THE LAUNDRY ROOM
But you know us, so you know this was not the ONLY project we took on. Along with building out the new bathroom was the project of converting the old one into a laundry room. The old bathroom was crazy. It was primarily a wet room which meant it was fine (with the previous owner) if everything got wet. Not so us. The entire room was tiled: there was a matte black tile on the floor and vanity, and an unpatterned tile of white, gray, green and orange 1-inch tiles on all 4 walls (these were individual tiles, not 12"-square pieces).
The room was barely functional as a bathroom. It didn't make sense. At one point we originally thought we would expand the room from its 5'x5' floor plan, but since it sits right next to what was then the 10'x10' laundry/storage space, we chose to just switch the rooms. So while we were demolishing the walls in the laundry room, we took down these walls too.
We found a few things behind these walls - some expected and some not. The expected items included mold and lack of insulation. The unexpected included another row of glass brick in the windows. Why would anyone cover up a window?
So the crap came down and we put up new drywall. Since the new laundry room and new bathroom are below grade, we installed a pump to surge water to the main and prevent any backups. Kevin built a table so we could stack the washer and dryer, and then made a storage cabinet that fit into the open space (and also hides the pipes from the pump).
This room didn't make sense (even less sense than the tiny "cruise ship bathroom" we'd just renovated). It's located on the lower level with the two bedrooms, a laundry room, and a master bath. You pass through the den to get to everything else. When we moved in, it had a busted concrete floor and a kitchenette with a small sink and mini-fridge, which seemed odd given that the kitchen was just above this room.
The first thing we did was get rid of the flat green paint on the wall. This color was throughout the house when we moved in. I like white walls, so I repainted the walls and ceiling We carpeted the entire floor, including into both bedrooms and the new laundry room. The room sat this way for a while as kind of a staging area during the bathroom renovation. But once completed, we knew what we wanted. We then ripped out the cabinetry and moved it to the garage, which is now Kevin's workshop, more or less.
Since the downstairs is several degrees cooler than the upstairs, we decided to make this a den with a loveseat and TV so we could hang out here in the warmer months. But we also needed storage for crafting supplies, electronic stuff, Kevin's sewing machine and material, etc. We knew we wanted some kind of storage system, but it had to be unique.
So Kevin created a cabinet system of different sized boxes - most of which would be covered with cabinet doors. And since we were using 3/4" plywood, the math became pretty tricky. It's a good thing Kevin is borderline genius. He figured out the spacing of each box and cut the wood according to his calculations. After which, it all went together like a 3-D puzzle.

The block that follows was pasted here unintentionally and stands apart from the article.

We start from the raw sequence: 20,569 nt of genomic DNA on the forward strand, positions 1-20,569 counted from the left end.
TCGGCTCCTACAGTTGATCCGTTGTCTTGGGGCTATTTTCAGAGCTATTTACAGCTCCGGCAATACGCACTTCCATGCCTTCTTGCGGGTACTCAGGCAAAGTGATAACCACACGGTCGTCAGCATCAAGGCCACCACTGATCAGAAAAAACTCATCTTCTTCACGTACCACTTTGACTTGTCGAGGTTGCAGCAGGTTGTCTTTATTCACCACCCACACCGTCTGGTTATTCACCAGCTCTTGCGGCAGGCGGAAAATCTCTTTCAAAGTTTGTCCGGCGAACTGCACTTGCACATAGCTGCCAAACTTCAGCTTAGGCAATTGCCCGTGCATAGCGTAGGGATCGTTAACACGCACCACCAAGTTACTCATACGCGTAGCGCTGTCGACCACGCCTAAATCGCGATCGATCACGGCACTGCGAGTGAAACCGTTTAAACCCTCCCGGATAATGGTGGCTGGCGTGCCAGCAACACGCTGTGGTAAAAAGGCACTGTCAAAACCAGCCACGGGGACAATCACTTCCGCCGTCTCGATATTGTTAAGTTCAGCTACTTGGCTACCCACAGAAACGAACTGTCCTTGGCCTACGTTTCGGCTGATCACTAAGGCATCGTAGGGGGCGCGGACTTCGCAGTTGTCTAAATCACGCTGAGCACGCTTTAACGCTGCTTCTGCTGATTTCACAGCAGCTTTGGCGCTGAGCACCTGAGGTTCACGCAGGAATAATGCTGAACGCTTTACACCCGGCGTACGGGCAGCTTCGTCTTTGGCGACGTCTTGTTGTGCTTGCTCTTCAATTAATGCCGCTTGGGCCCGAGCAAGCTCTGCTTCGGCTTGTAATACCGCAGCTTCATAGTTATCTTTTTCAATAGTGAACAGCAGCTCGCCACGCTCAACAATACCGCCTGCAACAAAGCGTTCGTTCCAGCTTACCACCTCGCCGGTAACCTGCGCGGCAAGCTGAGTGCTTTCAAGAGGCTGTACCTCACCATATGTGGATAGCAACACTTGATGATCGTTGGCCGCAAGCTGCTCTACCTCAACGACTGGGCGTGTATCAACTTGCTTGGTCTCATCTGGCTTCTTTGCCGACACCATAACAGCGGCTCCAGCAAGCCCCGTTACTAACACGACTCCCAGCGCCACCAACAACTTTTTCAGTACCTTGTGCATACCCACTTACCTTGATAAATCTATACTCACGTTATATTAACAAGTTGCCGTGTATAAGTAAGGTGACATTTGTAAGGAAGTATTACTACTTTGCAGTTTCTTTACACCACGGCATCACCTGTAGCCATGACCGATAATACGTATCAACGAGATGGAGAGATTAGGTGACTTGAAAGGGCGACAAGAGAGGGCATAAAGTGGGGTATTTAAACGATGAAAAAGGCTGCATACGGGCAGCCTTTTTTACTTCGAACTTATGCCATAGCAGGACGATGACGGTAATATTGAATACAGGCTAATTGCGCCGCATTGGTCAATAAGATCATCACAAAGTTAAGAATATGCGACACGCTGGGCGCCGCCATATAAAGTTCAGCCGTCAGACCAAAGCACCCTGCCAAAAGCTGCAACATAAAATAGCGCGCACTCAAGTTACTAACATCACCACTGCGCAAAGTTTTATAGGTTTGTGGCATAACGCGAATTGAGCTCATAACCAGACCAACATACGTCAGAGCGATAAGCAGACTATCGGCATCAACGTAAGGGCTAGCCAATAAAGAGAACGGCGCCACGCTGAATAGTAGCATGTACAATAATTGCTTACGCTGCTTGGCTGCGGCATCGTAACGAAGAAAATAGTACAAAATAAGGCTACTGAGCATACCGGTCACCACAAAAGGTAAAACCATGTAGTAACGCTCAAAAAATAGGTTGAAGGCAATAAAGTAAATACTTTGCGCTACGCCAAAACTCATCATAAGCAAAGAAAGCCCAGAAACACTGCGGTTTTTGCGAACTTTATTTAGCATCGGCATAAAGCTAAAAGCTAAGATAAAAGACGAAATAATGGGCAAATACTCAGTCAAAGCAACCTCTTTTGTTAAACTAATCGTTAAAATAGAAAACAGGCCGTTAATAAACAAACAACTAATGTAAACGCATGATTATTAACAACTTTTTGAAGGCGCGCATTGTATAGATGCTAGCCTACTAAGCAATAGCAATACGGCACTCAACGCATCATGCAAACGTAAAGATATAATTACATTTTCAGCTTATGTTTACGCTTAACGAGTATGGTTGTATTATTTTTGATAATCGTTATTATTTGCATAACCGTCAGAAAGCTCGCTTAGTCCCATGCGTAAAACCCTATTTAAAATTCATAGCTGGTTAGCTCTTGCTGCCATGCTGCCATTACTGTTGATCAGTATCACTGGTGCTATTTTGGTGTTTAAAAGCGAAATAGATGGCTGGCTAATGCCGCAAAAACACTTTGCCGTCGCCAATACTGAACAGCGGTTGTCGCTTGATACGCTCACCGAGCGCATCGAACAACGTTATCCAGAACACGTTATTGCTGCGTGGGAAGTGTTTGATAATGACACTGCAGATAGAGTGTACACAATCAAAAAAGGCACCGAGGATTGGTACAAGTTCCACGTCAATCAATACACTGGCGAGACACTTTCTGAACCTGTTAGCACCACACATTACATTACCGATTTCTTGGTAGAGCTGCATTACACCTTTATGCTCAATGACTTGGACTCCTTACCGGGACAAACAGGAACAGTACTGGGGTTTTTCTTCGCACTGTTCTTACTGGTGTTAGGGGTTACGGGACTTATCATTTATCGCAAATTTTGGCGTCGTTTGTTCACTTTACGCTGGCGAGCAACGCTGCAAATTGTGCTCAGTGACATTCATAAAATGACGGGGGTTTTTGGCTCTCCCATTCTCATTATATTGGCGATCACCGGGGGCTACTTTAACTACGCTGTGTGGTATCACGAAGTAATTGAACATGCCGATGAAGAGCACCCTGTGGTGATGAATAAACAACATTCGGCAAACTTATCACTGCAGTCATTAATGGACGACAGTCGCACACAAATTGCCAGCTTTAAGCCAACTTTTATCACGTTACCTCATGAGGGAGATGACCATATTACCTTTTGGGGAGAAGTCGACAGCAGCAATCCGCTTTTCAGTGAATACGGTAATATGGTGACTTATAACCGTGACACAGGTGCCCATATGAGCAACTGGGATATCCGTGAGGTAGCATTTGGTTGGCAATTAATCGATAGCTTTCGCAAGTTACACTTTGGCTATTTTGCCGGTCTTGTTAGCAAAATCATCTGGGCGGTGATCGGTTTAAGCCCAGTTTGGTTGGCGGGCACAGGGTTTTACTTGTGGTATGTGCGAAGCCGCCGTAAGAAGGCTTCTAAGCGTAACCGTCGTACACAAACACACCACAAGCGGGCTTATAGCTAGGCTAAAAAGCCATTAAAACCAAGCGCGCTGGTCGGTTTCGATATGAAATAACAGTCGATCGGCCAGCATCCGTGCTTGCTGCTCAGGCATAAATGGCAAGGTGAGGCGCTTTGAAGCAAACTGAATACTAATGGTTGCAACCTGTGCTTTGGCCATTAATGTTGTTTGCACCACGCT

The storage cabinet that used to hang above the old cabinet/sink was moved to the wall opposite the loveseat and our 2nd TV sits on it, ready for summer. And there is a work table that slides in under the cabinet when not in use. And the sheet Kevin created when he proposed to me is now hanging on one of the walls. Below are a few Before/After shots:
So this little area was the last thing for us to improve in the house. The only thing we knew for sure was that we wanted to replace the ugly louvered door to the furnace/water heater utility room. The door ended up getting beaten to death by the guys who had to come in to move the dryer's gas line. Kevin removed the wooden slats and replaced them with a thick screen until we were ready to tackle this space. Because the utility room requires ventilation, Kevin created a door with sunken panels to allow air to flow in and around. It's a much classier look.
We had waffled about using leftover bathroom tile to put on the floor, but ended up repouring concrete to smooth out the surface. We took down the ugly roman shade on the door and used the same frosting paper on the door windows that we used on the new bathroom window. And then we repainted the walls and the door. It looks so much cleaner.
On the landing is a cut-out space that we have no idea of its intended purpose. We've been placing dirty or wet shoes in the cubby but we were underutilizing the area. So we added shelved and Kevin built doors that match the cabinet, only painting them white this time. Now we have a place to store paint so it won't freeze in the garage during winter.
The final steps in our home renovation were, quite literally, the steps. Kevin built out frames to square off the steps, poured concrete on the step and then we covered the step and risers with carpet.
I'll update you on those eventually too.